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Card issuers reluctant to leapfrog merchants on EMV migration

Banks hesitate to put chip cards in customers' hands if retailers haven't upgraded their terminals to process them.

EMV migration efforts in the U.S. are well underway, but gaps in market readiness could lead banks to scale back the pace of implementation, Auriemma Consulting Group says.

Fewer than 1 in 10 credit cards in circulation were EMV-equipped as of mid-January, according to a survey of 20 issuers conducted by the firm, a press release said. While this number is expected to increase sharply throughout 2015  —  issuers are targeting 50 to 60 percent penetration by October  —  projections are tied to large-scale advances in merchant acceptance that have yet to materialize.

"While the focus has clearly shifted to implementation and many banks have begun issuing EMV cards to new accounts, the pace of full portfolio conversion will be guided by the merchant rollout," said Anita Solaman, industry roundtables director at ACG. "Banks are hesitant to put chip cards in customers' hands if retailers haven't upgraded their terminals to process them."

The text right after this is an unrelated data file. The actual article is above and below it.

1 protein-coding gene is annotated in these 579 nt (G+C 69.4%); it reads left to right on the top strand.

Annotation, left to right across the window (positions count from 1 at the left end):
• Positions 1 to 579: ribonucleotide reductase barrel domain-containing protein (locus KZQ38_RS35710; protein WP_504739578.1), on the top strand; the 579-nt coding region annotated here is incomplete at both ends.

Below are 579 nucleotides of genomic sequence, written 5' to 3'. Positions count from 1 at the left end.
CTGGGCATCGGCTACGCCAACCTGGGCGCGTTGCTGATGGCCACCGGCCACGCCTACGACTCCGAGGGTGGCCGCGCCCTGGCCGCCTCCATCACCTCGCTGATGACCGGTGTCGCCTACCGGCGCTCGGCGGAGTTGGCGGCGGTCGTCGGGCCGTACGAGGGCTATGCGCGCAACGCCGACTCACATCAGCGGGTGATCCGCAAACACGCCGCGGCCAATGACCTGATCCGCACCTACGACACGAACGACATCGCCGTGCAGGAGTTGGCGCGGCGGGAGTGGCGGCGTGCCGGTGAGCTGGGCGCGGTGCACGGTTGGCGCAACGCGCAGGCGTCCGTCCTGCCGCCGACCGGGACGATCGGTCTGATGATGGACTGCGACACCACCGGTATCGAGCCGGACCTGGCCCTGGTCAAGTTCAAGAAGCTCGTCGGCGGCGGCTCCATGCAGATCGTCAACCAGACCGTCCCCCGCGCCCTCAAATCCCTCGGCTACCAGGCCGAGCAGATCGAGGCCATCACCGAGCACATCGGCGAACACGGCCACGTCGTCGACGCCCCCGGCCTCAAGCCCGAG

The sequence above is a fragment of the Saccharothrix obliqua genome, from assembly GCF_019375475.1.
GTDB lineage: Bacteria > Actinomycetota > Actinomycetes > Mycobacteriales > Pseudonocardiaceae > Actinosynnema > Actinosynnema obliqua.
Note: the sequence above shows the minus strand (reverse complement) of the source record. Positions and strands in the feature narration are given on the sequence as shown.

Patchy terminal support will also delay the learning curve for consumers, Solaman said.

"Slow merchant adoption introduces questions about cardholder communications, education initiatives, and general product awareness. Gaps in acceptance could confuse cardholders and weaken their perceptions of chip card security."

Some issuers have contingency plans to accelerate mass reissuance of remaining cards in the event of more substantial shifts, Solaman said. And despite concerns over the pace of the conversion to EMV, she said the credit card industry has made major advances in short order.

"As recently as a year ago, many banks were still assessing the business case for chip cards, particularly because the technology only addresses physical transaction security," Solaman said. "While the migration to chip cards may be gradual, it is now a question of when — rather than if."